Modulation of Estrogenic Activity in Estrogen Receptor α and β by Flavinoids in Women’s Health Botanicals
thesisposted on 01.12.2019, 00:00 authored by Obinna Chidi Mbachu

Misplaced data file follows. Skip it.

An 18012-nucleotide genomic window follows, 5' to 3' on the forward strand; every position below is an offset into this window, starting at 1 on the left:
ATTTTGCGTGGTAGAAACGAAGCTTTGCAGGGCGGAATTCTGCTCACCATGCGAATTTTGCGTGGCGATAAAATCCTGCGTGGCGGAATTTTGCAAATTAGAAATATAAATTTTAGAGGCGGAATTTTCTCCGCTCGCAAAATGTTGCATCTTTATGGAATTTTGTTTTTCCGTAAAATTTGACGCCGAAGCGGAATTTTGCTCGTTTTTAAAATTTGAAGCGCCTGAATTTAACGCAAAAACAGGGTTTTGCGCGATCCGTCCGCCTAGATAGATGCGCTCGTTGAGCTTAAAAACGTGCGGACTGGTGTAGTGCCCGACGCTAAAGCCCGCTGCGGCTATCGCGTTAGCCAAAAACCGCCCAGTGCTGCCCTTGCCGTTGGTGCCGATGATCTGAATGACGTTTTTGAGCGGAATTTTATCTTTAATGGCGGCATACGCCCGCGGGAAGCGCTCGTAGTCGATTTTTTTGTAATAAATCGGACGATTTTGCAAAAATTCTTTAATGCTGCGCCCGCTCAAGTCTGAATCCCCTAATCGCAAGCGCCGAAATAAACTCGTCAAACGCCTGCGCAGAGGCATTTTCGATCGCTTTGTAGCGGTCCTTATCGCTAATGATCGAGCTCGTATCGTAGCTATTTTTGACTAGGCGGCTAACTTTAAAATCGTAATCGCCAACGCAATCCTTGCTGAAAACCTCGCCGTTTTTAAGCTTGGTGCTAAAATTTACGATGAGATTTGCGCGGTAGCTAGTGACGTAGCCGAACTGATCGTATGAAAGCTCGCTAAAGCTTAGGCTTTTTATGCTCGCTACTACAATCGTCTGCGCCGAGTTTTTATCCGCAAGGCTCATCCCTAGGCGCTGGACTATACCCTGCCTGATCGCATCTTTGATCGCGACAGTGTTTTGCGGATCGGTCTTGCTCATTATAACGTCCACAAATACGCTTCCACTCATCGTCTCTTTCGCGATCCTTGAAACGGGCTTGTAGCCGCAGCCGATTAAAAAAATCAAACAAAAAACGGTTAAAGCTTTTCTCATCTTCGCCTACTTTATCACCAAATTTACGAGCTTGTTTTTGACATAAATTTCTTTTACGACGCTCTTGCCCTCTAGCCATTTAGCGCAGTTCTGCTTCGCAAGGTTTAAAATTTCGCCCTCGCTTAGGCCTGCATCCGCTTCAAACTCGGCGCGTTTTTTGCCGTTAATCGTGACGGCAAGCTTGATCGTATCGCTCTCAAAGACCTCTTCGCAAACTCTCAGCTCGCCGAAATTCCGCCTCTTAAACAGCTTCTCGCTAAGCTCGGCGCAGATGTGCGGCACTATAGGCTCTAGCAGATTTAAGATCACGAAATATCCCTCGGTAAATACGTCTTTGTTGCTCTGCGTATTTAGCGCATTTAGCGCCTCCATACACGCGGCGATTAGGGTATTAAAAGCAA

Menopausal women have been choosing natural alternatives over conventional hormone treatments to manage their symptoms, partly due to a reported increase in risk of breast carcinogenesis from hormone therapy that consists of conjugated estrogens and medroxyprogesterone. The popular botanicals-hops, red clover, licorice, and epimedium-are some of the dietary supplements used to alleviate these symptoms, which include hot flashes and night sweats. They contain phytoestrogens-compounds that behave like estrogens-known as flavonoids and isoflavonoids. These activate estrogen receptors (ER) α and β when consumed. ERα activity includes cellular proliferation, while ERβ attenuates this ERα-induced function, thus regulating proliferation. ERβ is also suggested to have a chemoprotective role in vivo. We hypothesized that botanicals containing ERβ-preferential (iso)flavonoids may be able to provide ERβ-related protective benefits by counterbalancing ERα proliferation. In this study, the initial aims included optimizing estrogenic screening assays to identify ERβ-preferential (iso)flavonoids present in select botanicals. Using bioassay-guided fractionation, 8-prenylapigenin (8-PA) was isolated from the tested licorice extract and identified as a potent ERβ-preferential agonist with nanomolar EC50 values. Secondly, a structure activity relationship (SAR) study was conducted to identify (iso)flavonoid structures that favor ERβ-preferential activity. Notable (iso)flavonoids analyzed included 8-prenylnaringenin, 8-prenylapigenin, apigenin, naringenin, genistein, 8-prenylgenistein. Results showed that prenylation on the 8-position of the A-ring of flavonoids increased overall estrogenic activity, and when combined with C2-C3 unsaturation on the C-ring, this resulted in an increase in ERβ potency. In contrast, this same prenylation on isoflavonoids resulted in a decrease in overall estrogenic activity, while the absence of prenylation with C2-C3 unsaturation on the C-ring increased ERβ-preferential potency. Select women’s health botanicals are used for menopausal symptoms, and these induce ERα activity when consumed. However, if they contain ERβ-preferential (iso)flavonoids, these may contribute chemoprotective benefits through ERβ activity that attenuates ERα-induced proliferation, reducing the risk of breast carcinogenesis. These botanicals may offer a beneficial safety profile, while providing potential health benefits.